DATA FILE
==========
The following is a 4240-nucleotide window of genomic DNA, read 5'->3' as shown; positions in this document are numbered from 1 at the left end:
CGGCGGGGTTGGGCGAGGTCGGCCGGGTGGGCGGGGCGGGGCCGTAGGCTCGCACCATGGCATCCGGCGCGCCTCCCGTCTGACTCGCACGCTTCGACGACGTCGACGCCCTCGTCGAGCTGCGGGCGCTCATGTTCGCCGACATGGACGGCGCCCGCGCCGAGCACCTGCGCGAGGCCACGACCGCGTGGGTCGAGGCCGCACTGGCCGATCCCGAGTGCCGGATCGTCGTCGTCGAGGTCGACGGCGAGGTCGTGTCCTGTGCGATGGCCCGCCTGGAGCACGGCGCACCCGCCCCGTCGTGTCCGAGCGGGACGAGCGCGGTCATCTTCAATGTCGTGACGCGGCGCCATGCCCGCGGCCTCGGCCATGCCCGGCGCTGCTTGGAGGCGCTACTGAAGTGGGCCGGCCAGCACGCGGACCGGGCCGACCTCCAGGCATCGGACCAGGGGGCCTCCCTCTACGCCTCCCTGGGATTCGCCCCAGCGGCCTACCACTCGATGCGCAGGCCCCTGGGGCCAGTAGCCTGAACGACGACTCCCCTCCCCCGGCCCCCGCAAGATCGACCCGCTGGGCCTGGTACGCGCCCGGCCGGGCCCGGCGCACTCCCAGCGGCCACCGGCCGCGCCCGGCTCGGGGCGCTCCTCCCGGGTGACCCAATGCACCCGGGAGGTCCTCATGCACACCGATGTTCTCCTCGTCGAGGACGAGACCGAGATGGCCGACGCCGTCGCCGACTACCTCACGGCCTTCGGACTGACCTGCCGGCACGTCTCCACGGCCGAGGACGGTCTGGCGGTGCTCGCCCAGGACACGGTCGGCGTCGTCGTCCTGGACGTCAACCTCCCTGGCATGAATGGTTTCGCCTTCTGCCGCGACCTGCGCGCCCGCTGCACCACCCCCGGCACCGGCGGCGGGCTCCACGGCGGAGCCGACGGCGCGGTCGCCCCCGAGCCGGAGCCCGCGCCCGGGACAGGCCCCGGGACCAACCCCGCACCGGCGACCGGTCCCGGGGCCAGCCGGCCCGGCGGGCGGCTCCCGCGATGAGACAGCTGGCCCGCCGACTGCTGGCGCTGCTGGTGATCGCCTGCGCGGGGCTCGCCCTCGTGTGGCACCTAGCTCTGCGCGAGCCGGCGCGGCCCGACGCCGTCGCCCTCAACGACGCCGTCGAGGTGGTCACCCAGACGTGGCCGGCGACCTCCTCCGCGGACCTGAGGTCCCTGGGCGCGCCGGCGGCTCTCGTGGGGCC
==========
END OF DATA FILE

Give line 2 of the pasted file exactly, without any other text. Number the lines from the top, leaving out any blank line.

CGGCGGGGTTGGGCGAGGTCGGCCGGGTGGGCGGGGCGGGGCCGTAGGCTCGCACCATGGCATCCGGCGCGCCTCCCGTCTGACTCGCACGCTTCGACGACGTCGACGCCCTCGTCGAGCTGCGGGCGCTCATGTTCGCCGACATGGACGGCGCCCGCGCCGAGCACCTGCGCGAGGCCACGACCGCGTGGGTCGAGGCCGCACTGGCCGATCCCGAGTGCCGGATCGTCGTCGTCGAGGTCGACGGCGAGGTCGTGTCCTGTGCGATGGCCCGCCTGGAGCACGGCGCACCCGCCCCGTCGTGTCCGAGCGGGACGAGCGCGGTCATCTTCAATGTCGTGACGCGGCGCCATGCCCGCGGCCTCGGCCATGCCCGGCGCTGCTTGGAGGCGCTACTGAAGTGGGCCGGCCAGCACGCGGACCGGGCCGACCTCCAGGCATCGGACCAGGGGGCCTCCCTCTACGCCTCCCTGGGATTCGCCCCAGCGGCCTACCACTCGATGCGCAGGCCCCTGGGGCCAGTAGCCTGAACGACGACTCCCCTCCCCCGGCCCCCGCAAGATCGACCCGCTGGGCCTGGTACGCGCCCGGCCGGGCCCGGCGCACTCCCAGCGGCCACCGGCCGCGCCCGGCTCGGGGCGCTCCTCCCGGGTGACCCAATGCACCCGGGAGGTCCTCATGCACACCGATGTTCTCCTCGTCGAGGACGAGACCGAGATGGCCGACGCCGTCGCCGACTACCTCACGGCCTTCGGACTGACCTGCCGGCACGTCTCCACGGCCGAGGACGGTCTGGCGGTGCTCGCCCAGGACACGGTCGGCGTCGTCGTCCTGGACGTCAACCTCCCTGGCATGAATGGTTTCGCCTTCTGCCGCGACCTGCGCGCCCGCTGCACCACCCCCGGCACCGGCGGCGGGCTCCACGGCGGAGCCGACGGCGCGGTCGCCCCCGAGCCGGAGCCCGCGCCCGGGACAGGCCCCGGGACCAACCCCGCACCGGCGACCGGTCCCGGGGCCAGCCGGCCCGGCGGGCGGCTCCCGCGATGAGACAGCTGGCCCGCCGACTGCTGGCGCTGCTGGTGATCGCCTGCGCGGGGCTCGCCCTCGTGTGGCACCTAGCTCTGCGCGAGCCGGCGCGGCCCGACGCCGTCGCCCTCAACGACGCCGTCGAGGTGGTCACCCAGACGTGGCCGGCGACCTCCTCCGCGGACCTGAGGTCCCTGGGCGCGCCGGCGGCTCTCGTGGGGCC